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User flow is the path taken by a prototypical user on a website or app to complete a task. The user flow takes them from their entry point through a set of steps towards a successful outcome and final action, such as purchasing a product.
The user flow is the basis for content requirements on web pages or app screens. Beginning with an understanding of user needs helps the product team build a user flow and experience that is designed to meet those needs.
For each user flow, the questions you need to consider are:
The answers to those questions will inform how you design the pages, and determine what content and navigational links to include. If a user’s primary goal is to browse various items, your page or screen will offer different a different design and functionality than it would have if their primary goal is to purchase a product and move on.
User flows can take many different forms, depending on the type of website or app you are building. For example, for an ecommerce site, a typical user flow might look like the following:
Of course, the above is a very simplified example. In the real world users can take many different paths to purchase. For example, in the example above the user could go back to the category page to view more products instead of going directly to the shopping cart. Or they could use search to navigate the site instead of clicking through the site hierarchy. Or the user could come in from a different page other than the homepage.
Because there are many different paths that users can take, user flows are often modeled as flow charts with nodes for each of the major navigational paths. The purpose of user flow analysis is to identify the main user flows through your app or website, and identify areas where the navigational flow can be improved.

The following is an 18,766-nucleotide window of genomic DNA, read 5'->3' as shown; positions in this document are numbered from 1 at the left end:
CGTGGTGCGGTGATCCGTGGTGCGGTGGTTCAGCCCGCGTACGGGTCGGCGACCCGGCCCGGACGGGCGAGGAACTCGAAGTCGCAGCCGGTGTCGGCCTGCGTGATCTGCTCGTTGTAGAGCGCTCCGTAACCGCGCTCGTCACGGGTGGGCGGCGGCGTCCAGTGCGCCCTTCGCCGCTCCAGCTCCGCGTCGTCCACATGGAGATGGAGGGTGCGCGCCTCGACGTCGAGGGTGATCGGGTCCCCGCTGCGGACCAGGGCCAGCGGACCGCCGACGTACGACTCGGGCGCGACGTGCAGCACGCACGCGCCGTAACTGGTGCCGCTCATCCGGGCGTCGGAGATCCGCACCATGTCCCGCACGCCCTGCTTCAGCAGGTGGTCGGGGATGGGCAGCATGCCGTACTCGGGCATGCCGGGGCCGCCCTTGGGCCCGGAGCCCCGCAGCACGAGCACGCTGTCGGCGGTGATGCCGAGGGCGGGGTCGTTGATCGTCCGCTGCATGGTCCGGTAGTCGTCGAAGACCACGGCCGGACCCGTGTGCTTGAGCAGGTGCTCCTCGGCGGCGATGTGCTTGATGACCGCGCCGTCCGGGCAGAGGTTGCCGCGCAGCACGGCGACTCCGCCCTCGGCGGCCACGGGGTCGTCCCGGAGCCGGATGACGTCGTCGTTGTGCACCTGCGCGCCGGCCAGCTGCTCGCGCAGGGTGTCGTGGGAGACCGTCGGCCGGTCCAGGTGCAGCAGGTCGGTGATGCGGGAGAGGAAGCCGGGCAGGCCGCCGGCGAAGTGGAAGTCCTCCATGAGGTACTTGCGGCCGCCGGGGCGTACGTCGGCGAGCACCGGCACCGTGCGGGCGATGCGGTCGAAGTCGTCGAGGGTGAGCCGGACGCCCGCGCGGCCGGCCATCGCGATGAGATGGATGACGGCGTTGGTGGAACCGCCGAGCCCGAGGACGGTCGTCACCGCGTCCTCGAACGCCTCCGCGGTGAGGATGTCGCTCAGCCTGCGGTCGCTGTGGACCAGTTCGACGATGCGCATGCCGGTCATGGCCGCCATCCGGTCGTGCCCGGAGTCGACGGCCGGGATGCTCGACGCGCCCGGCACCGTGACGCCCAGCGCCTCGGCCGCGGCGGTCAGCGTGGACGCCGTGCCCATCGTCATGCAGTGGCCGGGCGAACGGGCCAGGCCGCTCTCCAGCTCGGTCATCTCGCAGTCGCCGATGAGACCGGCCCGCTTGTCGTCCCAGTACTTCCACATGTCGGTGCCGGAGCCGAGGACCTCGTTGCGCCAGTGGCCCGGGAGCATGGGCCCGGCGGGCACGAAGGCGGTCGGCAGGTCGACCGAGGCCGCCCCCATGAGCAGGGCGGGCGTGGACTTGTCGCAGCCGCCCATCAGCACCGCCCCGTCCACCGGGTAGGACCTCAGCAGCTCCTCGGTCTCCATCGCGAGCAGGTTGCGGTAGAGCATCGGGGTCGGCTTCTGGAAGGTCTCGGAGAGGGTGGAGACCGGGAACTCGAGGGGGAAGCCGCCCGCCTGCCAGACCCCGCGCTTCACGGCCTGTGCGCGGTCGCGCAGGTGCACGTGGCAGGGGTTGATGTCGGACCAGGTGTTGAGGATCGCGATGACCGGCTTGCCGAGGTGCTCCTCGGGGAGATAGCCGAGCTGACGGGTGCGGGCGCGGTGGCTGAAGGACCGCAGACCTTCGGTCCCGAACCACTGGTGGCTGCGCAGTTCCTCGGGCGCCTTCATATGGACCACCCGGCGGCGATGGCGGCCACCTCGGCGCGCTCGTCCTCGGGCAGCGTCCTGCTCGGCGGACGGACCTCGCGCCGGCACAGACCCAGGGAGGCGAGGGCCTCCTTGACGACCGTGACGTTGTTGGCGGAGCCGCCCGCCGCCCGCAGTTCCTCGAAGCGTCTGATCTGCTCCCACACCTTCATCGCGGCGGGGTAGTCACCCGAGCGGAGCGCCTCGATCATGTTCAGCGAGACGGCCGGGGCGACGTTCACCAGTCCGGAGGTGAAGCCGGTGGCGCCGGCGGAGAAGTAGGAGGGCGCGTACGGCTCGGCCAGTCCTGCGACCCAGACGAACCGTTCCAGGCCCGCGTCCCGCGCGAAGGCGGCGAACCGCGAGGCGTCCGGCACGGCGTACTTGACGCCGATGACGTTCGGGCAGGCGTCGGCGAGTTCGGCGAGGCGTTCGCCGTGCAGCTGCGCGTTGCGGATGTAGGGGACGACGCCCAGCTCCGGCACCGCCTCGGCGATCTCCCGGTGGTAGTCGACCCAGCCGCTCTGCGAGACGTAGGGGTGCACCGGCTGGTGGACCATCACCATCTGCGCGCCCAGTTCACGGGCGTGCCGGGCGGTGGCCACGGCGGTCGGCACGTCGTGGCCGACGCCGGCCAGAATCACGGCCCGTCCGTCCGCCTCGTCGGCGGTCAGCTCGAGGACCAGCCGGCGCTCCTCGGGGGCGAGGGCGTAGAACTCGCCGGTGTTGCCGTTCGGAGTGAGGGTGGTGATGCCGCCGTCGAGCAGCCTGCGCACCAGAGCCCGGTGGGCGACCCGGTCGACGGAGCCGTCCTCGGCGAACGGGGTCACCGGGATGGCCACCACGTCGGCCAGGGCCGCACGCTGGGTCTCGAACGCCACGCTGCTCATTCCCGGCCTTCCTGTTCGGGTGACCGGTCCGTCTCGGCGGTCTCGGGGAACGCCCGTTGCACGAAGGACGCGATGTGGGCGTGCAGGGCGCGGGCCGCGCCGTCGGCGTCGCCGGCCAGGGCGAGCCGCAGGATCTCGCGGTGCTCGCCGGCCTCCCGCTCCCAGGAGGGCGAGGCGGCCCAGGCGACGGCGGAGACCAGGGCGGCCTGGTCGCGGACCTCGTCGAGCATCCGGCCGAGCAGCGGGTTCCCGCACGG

Collecting data on each step in your user flow will allow you to evaluate how your users navigate through your sales funnel. By their very nature, funnels will shrink at each step, where users drop out. Data will indicate where your funnel is ‘leaky’ (with a large percentage of people dropping out between steps) and might need help.
To close up the ‘leaks,’ consider where you can correct points of pain or friction, where to offer more information, and where to reduce distractions and offer less.
For example, on an ecommerce site you might conduct a user flow analysis and notice that a lot of people are getting to the shopping cart but not completing their purchase. By identifying that shopping cart abandonment is a problem, you can start generating hypotheses for why users are dropping off at that point.
It could be that your shipping rates are too high, and users are getting sticker shock. Or perhaps there are too many fields to fill out, and customers are losing interest. Or perhaps the navigation is not clear as to what action to take next.
Once you’ve generated hypothesis for why your user flow is suboptimal, you can begin A/B testing your ideas to determine which of the changes will actually have a positive impact on your user flow.
A/B testing is the process of comparing two different versions of a site or app against each other to see which one performs better using real world data. A/B testing is a great way to validate hypotheses about changes to your site or app.
By going through your user flows, identifying opportunities for improvement, and testing different ideas you can continually improve your conversion rates. A/B testing tools like Optimizely make it easy to make changes to your site or app and provides data that show exactly how much of an impact changes will have on your core metrics.
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